All human beings are part of the natural world, and when we fail to respect any part of nature, whether tree, flower or animal, we fail to respect profound and intimate aspects of ourselves. Humans enjoy a deep, natural connection to the animal world, and we can recognize and learn from it. Some animals display great kindness, some are powerful protectors, some have great courage, and some are expert adaptors as seasons, or entire environments, shift and change. When an animal is threatened or becomes extinct, all of us lose not only beauty, but part of our relationship to the planet.
The Wildlife Freedom Foundation (WFF) is a non-profit 501(c)(3) entity created to help protect and conserve wildlife and animals in need in New York City, with a focus on Roosevelt Island. WFF has absorbed the activities of Island Cats into one broader organization. Our mission is to restore the health of injured or sick animals; control and reduce the population of stray cats and dogs through spaying, neutering, and adoption; advocate to prevent and end all forms of cruelty toward animals; engage in public education to enhance compassion for animals; and establish the importance of conserving wild animal populations in urban areas. We are beginning an educational partnership with PS/IS 217 this spring, spearheaded by the school community service committee. The project will be curriculum-based and take place during school hours.
Due to extreme urban development, much of humanity now lives miles away from the wild, and has lost the extraordinary experience of attempting to look at the world through an animal’s eyes. As residents of this special Island, we still have a chance. Island birds, for instance, are amazing! There are approximately 470 species of wild birds in New York City, and most of them inhabit or visit Roosevelt Island, including black-crowned night herons, great egrets, red headed woodpeckers, blue jays, mallard ducks, Canada geese, mute swans, Northern cardinals, red-tailed hawks, and many others. Harder to spot, but definitely present, are the great horned owls and Peregrine falcons. In mid-March, the arrival of the “Eastern Phoebe” tells us that spring migration has begun.
There are also fascinating mammals in our community, some highly visible, some not. One high-profile resident is the Eastern gray squirrel. These members of the rodent family can be very sociable and engaging as they mooch for food or dig to store nuts. They monitor and relocate their food throughout the seasons, and their sharp sense of smell enables them to find their store of nuts or seeds no matter where they have buried it. They are also fierce survivors. The maternal instinct of the female squirrel is so strong that she will chew through metal or even fight off a dog to protect her young.
We are lucky to have among us the quiet, shy, and very clean Virginia opossum. Now the only marsupials in North America, opossums were present on the planet when dinosaurs roamed. They are non-aggressive animals and will not harm people or pets. They should be welcome in everyone’s garden, as they consume snails, slugs, and beetles and keep rats and cockroaches at bay by competing with them for food and killing them if they come too close. When threatened, opossums will run, growl, urinate and defecate. And if all of that fails, they roll over, stiffen, close their eyes and bare their teeth as saliva foams on their mouths and glands excrete a foul-smelling fluid. This can last for more than three hours and effectively deters predators looking for a meal.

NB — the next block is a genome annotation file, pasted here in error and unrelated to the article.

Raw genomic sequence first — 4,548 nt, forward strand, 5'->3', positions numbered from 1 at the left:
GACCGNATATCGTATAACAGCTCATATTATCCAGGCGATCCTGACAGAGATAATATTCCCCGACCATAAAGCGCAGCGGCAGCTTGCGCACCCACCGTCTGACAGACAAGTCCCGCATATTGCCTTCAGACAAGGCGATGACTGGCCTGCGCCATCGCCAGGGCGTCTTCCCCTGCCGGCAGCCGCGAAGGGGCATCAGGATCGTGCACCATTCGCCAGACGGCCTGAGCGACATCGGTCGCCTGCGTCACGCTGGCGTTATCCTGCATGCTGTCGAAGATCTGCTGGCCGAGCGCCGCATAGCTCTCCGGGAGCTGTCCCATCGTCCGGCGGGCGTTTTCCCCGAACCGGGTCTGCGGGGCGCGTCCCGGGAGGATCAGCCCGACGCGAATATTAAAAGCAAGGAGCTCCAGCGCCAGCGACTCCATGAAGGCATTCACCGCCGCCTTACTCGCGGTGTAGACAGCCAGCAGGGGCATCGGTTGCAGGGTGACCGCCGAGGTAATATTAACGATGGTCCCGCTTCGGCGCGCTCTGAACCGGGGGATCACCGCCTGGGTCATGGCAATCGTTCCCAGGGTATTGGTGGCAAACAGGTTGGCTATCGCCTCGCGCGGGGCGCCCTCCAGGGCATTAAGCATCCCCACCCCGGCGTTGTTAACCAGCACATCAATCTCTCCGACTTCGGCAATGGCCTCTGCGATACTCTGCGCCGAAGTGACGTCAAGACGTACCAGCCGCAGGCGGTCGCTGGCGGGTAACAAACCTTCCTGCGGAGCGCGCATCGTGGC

Little brown bats are winged mammals that can be seen at dawn or dusk among trees or near and above water. They are the most common bats in the New York City area, and have a bad reputation they really don’t deserve. In fact, they can eat up to 800 mosquitoes per hour. They use echolocation (rapid pulses of sounds that bounce off objects) to catch insects. Imagine how greatly they decrease incidents of insect bites, not to mention West Nile virus. Roosevelt Island is also home to the Eastern cottontail rabbit, raccoons, and other wildlife. You should never attempt to touch a wild animal (unless it is an emergency situation) or disturb a wildlife creature’s nest or habitat.
Of course, our biggest population of concern on Roosevelt Island is cats. We have approximately 50 abandoned domestic cats and 25 feral cats on the Island. We operate four shelters that house about 50 cats, and we work to get these cats adopted by loving families. For cats that cannot be adopted, we provide shelter, food, love and veterinary care. We also practice the “Trap-Neuter-Release” method to help control feral populations. WFF implores cat owners to never abandon a cat outdoors, thinking it will survive. Not only is this cruel, it is illegal! Should you be unable to care for your pet, call your local “No Kill” animal shelter, where the pet will have a chance at adoption, love, and a long life. Cat owners, keep your cat indoors, and encourage cat-owning neighbors with yards or patios to do the same. You show your love by keeping your cats where they are safe and secure. You should also spay/neuter your cat. 35,000 kittens are born each day in the United States alone, and one female and her kittens can produce more than 400,000 cats in seven years!